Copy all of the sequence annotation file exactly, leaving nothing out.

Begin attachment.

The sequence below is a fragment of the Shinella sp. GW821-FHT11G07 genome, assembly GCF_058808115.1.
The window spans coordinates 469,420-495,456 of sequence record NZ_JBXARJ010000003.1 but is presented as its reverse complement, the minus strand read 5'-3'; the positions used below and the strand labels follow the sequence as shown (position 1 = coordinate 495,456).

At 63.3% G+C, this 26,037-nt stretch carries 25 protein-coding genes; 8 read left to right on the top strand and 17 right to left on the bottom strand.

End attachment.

The sequence below is a fragment of the Shinella sp. GW821-FHT11G07 genome, assembly GCF_058808115.1.
The window spans coordinates 469,420-495,456 of sequence record NZ_JBXARJ010000003.1 but is presented as its reverse complement, the minus strand read 5'-3'; the positions used below and the strand labels follow the sequence as shown (position 1 = coordinate 495,456).

At 63.3% G+C, this 26,037-nt stretch carries 25 protein-coding genes; 8 read left to right on the top strand and 17 right to left on the bottom strand.